Entertainment Weekly is expanding its website beyond the usual movie reviews and TV recaps to add three new online channels : Family, Style & Design, and Gaming & Tech.
"Our audience is hungry for more perspective on entertainment content, and these channels will really help us ramp up our expertise in the entertainment space," Kim Miller, the executive director and general manager of EW Digital, told Adweek. "We wanted to cover specific niches and fill the void."
The Family vertical, which launched on August 1, features reviews of kid-centric entertainment (all written by actual parents on the EW staff) as well as a searchable database that lets readers browse through kids' books, movies and TV shows by appropriate viewer age. "There are obviously a lot of parenting and mommy blogs, but we want to leverage this from our entertainment expertise," said Miller, who added that the browse-by-age feature is "really resonating with users."
The Style & Design vertical launched last Thursday. With EW's sister title People having already cornered the market on celeb-focused style coverage, EW's new vertical aims to cover the topic from an entertainment and character perspective. For example, in addition to the requisite red carpet coverage, current stories include an interview with The Good Wife's set designer, a slideshow of "couture movie costumes" and tips from an Up All Night makeup artist about how to fake a good night's sleep.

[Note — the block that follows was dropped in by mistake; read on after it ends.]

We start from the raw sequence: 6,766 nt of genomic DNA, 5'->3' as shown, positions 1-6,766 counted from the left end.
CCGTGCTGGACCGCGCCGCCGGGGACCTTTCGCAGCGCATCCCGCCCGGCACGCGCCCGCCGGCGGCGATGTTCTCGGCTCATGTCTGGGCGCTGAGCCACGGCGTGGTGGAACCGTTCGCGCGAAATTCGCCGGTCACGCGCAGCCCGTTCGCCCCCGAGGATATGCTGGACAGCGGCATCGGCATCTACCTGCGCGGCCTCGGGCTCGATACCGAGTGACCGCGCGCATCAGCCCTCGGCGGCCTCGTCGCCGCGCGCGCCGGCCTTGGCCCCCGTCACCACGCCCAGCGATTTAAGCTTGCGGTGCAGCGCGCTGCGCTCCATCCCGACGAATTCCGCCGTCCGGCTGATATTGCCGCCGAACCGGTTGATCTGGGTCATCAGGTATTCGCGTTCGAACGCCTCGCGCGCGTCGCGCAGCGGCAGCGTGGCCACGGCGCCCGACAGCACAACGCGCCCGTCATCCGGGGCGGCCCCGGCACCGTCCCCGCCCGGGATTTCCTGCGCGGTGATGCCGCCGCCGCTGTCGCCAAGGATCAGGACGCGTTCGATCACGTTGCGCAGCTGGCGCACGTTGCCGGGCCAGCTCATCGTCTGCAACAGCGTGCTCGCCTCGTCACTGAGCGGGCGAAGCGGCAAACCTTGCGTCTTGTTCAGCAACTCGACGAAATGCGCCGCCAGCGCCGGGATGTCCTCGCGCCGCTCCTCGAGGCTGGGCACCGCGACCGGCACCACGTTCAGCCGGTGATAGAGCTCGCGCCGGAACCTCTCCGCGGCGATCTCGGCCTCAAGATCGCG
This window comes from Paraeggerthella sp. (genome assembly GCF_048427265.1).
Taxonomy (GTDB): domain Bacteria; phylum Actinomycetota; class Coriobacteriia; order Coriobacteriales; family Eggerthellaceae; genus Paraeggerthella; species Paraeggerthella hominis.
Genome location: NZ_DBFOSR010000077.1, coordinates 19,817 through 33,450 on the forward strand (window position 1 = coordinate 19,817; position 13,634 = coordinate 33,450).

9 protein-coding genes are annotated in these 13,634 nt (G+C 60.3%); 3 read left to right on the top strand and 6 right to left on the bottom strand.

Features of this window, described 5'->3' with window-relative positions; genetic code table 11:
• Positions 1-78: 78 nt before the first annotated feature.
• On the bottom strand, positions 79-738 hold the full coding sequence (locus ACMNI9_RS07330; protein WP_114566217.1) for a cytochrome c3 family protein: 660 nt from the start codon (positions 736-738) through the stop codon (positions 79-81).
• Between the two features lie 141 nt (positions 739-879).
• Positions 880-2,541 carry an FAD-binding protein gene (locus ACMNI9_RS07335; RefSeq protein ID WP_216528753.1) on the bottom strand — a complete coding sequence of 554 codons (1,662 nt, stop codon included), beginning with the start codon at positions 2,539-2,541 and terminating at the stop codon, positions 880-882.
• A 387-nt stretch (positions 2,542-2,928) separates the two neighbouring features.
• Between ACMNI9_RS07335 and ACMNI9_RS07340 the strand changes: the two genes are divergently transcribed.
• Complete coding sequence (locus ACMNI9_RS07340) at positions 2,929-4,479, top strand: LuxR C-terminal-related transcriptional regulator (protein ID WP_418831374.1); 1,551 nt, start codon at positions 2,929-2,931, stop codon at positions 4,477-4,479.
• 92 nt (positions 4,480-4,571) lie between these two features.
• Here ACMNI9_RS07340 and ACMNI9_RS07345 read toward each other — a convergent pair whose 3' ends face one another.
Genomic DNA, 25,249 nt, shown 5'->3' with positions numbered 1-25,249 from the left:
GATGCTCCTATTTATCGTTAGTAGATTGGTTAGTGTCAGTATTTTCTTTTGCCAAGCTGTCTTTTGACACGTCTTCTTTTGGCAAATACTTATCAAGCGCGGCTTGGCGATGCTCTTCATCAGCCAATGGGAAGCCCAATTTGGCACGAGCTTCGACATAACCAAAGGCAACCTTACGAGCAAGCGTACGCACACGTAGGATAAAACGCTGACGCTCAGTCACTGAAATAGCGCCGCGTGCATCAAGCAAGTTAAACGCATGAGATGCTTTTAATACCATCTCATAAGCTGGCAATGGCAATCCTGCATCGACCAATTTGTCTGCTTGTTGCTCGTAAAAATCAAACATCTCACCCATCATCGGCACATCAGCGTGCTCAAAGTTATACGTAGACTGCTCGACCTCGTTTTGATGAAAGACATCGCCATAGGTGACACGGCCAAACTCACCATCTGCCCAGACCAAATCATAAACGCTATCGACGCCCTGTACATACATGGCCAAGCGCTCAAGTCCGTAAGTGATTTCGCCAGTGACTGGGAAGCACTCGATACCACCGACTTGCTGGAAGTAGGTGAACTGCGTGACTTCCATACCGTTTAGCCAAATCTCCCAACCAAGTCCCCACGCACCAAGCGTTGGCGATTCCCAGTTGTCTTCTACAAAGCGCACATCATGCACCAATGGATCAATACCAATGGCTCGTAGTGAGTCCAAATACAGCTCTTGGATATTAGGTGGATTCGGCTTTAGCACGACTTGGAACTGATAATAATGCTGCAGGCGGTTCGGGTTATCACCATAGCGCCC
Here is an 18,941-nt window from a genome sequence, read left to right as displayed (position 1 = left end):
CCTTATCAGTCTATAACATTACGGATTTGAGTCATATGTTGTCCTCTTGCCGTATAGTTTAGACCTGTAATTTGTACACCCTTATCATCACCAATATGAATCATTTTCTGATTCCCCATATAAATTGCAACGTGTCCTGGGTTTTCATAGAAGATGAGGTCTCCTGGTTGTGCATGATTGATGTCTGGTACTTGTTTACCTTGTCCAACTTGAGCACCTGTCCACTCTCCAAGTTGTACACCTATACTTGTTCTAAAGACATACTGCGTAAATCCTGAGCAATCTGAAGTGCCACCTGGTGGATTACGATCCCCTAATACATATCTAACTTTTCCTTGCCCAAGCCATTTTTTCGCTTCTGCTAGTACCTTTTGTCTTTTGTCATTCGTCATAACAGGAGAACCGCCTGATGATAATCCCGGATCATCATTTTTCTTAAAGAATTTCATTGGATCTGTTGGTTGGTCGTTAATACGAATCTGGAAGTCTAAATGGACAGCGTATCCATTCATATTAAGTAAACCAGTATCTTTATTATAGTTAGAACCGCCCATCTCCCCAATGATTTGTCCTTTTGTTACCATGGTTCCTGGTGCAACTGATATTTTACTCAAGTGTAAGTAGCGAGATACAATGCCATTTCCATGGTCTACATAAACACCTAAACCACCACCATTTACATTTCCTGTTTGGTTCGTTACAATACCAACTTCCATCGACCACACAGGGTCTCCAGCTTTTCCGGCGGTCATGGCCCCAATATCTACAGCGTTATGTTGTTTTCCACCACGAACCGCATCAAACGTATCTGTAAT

And because men make up about 45 percent of EW's readers, the style channel won't just be targeted at females; it also includes a section called "Guy Style" with features like "Don Draper's Many Looks."
Bronwyn Barnes, a former entertainment editor at InStyle, was brought in last spring to oversee the style content. She'll also oversee the magazine's first Hollywood Design Report themed issue, which hits newsstands later this fall.
The development of EW's third new channel, Gaming & Tech, was the brainchild of Bill Gannon, EW.com's managing editor (who also happens to be a big gaming fan, according to Miller). The channel's gaming coverage and reviews will cover everything from console games to mobile apps, with an emphasis on the casual gamer. Tech news will also come from an entertainment standpoint—for instance, which new tablets are best for downloading and watching movies. The Gaming & Tech vertical will launch sometime in the fourth quarter, Miller added.